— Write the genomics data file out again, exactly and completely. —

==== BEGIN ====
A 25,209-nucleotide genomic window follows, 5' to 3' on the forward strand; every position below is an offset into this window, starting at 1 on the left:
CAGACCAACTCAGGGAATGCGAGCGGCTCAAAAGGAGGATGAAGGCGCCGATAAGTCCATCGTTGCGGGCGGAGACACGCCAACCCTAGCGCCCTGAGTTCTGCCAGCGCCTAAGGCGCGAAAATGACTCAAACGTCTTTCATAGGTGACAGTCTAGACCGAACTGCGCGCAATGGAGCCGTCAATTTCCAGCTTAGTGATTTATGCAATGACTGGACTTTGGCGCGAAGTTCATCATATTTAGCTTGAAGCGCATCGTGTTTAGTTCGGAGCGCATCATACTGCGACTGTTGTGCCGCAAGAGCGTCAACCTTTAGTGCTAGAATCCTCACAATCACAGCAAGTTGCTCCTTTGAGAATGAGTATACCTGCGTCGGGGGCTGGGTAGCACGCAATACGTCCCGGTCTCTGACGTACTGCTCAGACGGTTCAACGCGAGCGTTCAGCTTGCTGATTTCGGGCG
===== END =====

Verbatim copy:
A 25,209-nucleotide genomic window follows, 5' to 3' on the forward strand; every position below is an offset into this window, starting at 1 on the left:
CAGACCAACTCAGGGAATGCGAGCGGCTCAAAAGGAGGATGAAGGCGCCGATAAGTCCATCGTTGCGGGCGGAGACACGCCAACCCTAGCGCCCTGAGTTCTGCCAGCGCCTAAGGCGCGAAAATGACTCAAACGTCTTTCATAGGTGACAGTCTAGACCGAACTGCGCGCAATGGAGCCGTCAATTTCCAGCTTAGTGATTTATGCAATGACTGGACTTTGGCGCGAAGTTCATCATATTTAGCTTGAAGCGCATCGTGTTTAGTTCGGAGCGCATCATACTGCGACTGTTGTGCCGCAAGAGCGTCAACCTTTAGTGCTAGAATCCTCACAATCACAGCAAGTTGCTCCTTTGAGAATGAGTATACCTGCGTCGGGGGCTGGGTAGCACGCAATACGTCCCGGTCTCTGACGTACTGCTCAGACGGTTCAACGCGAGCGTTCAGCTTGCTGATTTCGGGCG